In the ever-evolving world of social media, the pursuit of influence is taking a new academic turn. South East Technological University in Carlow, Ireland, has ventured into uncharted territory by offering a Bachelor of Arts degree in Social Media Influencing. What started as a summer program quickly transformed into a full-fledged degree, demonstrating the increasing allure of the influencer profession.
Irene McCormick, a lecturer and co-creator of the program, shared her surprise at the overwhelming response. The demand for a structured education in social media influencing surpassed expectations, leading to the development of a comprehensive curriculum. McCormick emphasized the blend of practical skills—such as writing, video creation, and podcasting—with theoretical knowledge in psychology, entrepreneurship, and celebrity studies.
In an era where influencing has become a billion-dollar industry, with more than 75% of brands allocating budgets for influencer marketing, the need for professional education in the field is evident. The degree aims to equip students with the skills and insights required to navigate the dynamic world of social media.
One success story that highlights the potential of this emerging field is Kaya Marriott, a full-time influencer based in Vancouver, BC. With a following of around 17,000 on various platforms, Marriott turned her passion for sharing curly hair care tips into a lucrative career. While she didn’t pursue formal education in the field, Marriott acknowledges the potential benefits of such programs for those looking to enter the industry.
“It’s interesting that academia seems to want a piece of the pie that people have been able to do on their own for so long.” says Marriott, emphasizing the self-led nature of the influencer space.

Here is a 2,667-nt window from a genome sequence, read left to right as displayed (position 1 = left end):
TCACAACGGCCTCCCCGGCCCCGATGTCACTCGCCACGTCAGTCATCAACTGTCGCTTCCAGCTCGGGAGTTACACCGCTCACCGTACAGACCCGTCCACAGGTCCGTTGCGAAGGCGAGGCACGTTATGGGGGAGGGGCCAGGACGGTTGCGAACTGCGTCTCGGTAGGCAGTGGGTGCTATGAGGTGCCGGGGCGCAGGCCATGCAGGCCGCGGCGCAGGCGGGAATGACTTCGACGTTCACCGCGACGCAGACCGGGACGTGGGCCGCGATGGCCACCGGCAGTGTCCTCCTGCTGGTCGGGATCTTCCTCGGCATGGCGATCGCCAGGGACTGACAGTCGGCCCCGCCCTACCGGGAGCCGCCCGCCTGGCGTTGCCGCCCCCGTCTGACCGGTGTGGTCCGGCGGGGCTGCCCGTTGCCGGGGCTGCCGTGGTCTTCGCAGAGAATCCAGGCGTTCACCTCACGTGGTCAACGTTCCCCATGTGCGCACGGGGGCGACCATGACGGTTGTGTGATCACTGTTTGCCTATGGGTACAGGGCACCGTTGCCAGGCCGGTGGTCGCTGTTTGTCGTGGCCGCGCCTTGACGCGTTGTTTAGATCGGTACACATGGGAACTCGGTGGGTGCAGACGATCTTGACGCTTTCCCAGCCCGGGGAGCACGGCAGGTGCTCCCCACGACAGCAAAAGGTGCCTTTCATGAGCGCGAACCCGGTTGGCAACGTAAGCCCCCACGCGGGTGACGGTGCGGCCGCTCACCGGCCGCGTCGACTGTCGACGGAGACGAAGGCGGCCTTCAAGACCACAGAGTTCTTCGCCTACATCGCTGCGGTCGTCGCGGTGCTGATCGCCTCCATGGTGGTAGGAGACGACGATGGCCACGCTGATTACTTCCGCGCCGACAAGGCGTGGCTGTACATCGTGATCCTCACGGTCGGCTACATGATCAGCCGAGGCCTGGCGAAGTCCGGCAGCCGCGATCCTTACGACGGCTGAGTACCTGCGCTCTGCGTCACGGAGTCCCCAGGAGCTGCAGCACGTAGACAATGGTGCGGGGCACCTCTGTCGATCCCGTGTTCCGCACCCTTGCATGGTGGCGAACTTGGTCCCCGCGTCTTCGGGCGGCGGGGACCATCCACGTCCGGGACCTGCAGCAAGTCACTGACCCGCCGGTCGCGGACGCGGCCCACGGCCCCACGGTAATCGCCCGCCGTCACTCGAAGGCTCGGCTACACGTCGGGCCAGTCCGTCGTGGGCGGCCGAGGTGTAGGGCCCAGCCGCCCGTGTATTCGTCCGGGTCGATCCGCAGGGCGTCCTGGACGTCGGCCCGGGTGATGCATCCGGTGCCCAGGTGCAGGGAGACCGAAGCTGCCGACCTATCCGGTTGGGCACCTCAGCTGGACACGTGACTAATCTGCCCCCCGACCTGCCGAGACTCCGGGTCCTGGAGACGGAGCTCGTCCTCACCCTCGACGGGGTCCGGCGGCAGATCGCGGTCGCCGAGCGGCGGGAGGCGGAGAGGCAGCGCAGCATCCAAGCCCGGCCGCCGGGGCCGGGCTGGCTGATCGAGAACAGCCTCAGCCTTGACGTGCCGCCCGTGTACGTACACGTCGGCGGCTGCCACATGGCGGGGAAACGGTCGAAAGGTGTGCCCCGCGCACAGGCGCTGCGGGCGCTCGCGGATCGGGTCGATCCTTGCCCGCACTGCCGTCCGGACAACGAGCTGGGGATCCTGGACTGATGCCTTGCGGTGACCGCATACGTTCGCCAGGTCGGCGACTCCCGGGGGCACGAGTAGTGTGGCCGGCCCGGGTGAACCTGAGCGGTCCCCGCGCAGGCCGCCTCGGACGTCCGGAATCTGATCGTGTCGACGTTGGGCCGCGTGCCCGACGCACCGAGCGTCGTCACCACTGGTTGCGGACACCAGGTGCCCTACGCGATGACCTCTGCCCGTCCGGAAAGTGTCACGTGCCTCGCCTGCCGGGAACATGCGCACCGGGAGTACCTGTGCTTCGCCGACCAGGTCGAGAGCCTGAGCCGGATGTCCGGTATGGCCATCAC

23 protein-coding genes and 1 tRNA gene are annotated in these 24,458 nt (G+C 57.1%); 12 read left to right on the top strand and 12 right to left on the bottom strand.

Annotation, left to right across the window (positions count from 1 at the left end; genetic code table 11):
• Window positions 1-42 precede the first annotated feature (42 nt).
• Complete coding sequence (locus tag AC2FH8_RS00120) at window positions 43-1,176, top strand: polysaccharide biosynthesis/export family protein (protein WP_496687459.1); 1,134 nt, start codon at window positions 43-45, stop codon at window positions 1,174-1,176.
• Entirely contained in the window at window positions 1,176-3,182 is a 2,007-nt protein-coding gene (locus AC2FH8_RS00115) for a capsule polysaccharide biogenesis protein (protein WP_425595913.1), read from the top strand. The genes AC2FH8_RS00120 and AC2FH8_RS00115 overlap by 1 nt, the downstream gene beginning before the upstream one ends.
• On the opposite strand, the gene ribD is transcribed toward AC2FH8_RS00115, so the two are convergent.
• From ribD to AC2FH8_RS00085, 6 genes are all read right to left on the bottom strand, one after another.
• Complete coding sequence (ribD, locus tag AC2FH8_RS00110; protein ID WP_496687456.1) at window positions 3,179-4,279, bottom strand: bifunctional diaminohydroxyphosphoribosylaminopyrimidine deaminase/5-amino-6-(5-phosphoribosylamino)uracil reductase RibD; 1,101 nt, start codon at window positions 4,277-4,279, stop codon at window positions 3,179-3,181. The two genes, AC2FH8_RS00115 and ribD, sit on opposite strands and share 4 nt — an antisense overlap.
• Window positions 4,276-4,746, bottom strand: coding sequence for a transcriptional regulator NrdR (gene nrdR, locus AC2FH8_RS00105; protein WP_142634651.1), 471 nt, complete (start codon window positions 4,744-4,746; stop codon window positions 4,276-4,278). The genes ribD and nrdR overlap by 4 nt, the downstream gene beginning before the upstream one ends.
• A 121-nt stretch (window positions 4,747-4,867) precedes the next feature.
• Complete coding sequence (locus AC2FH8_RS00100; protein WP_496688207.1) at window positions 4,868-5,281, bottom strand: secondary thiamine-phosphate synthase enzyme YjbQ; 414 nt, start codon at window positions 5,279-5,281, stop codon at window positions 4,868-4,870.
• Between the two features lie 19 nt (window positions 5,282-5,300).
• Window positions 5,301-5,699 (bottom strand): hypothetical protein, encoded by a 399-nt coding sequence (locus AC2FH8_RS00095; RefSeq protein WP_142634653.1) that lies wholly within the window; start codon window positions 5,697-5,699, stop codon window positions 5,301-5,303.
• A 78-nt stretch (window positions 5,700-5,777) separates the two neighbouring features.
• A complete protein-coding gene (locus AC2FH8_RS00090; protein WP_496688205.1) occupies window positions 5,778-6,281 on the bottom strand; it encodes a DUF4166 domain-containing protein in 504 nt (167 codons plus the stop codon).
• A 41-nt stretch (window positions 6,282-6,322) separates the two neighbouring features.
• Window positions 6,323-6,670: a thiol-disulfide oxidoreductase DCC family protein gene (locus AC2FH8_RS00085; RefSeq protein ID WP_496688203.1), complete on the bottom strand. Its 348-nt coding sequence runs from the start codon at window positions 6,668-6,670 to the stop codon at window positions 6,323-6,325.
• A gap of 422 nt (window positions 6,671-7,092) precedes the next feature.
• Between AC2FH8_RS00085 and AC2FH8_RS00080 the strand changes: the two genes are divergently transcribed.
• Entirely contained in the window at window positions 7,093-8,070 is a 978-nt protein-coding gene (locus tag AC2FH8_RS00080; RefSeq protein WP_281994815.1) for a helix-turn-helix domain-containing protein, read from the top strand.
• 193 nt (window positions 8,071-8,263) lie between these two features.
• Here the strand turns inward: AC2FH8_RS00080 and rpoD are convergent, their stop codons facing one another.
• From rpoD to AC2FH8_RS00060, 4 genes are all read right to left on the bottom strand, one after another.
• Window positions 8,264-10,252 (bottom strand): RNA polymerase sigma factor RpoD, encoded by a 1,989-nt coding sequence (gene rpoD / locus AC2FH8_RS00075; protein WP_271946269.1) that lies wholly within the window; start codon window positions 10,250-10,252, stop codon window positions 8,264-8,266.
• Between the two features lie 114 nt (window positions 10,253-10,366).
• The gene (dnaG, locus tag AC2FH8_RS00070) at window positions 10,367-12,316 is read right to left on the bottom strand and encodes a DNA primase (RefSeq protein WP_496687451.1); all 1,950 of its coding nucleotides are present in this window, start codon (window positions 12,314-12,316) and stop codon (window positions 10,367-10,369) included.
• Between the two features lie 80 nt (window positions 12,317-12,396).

However, Marriott’s journey also highlights the evolving nature of the influencer profession. It took her five years to monetize her social media presence, and she emphasizes the importance of treating her account as a business. Beyond posting pictures on Instagram, Marriott engages in complex negotiations involving rates, licensing fees, exclusivity, and content usage.
Despite the success stories and the growing demand for influencer education, some still question whether being an influencer qualifies as a “real job.” Marriott challenges this notion, comparing it to digital marketing, a widely accepted field. Irene McCormick notes that the historical roots of the term “influencer” may contribute to its devaluation, particularly when associated with traditionally undervalued work like “mommy blogging.”
McCormick urges a broader understanding of the influencer profession, emphasizing its multifaceted nature. Influencers, she argues, need to stay agile, continuously adapting to the evolving social media landscape. Moreover, the degree opens doors to various career paths, from digital marketing roles within companies to becoming agents for other influencers.
As the influencer industry continues to mature, South East Technological University’s pioneering degree offers a glimpse into the future of social media education. Whether it’s debunking myths, negotiating deals, or staying ahead of trends, the program aims to prepare the next generation of influencers for the challenges and opportunities of this dynamic profession.
The article that this blog post was about can be found here and was written by Philip Drost, a journalist with CBC, this article sheds light on a groundbreaking academic endeavour that could shape the future of social media influencing.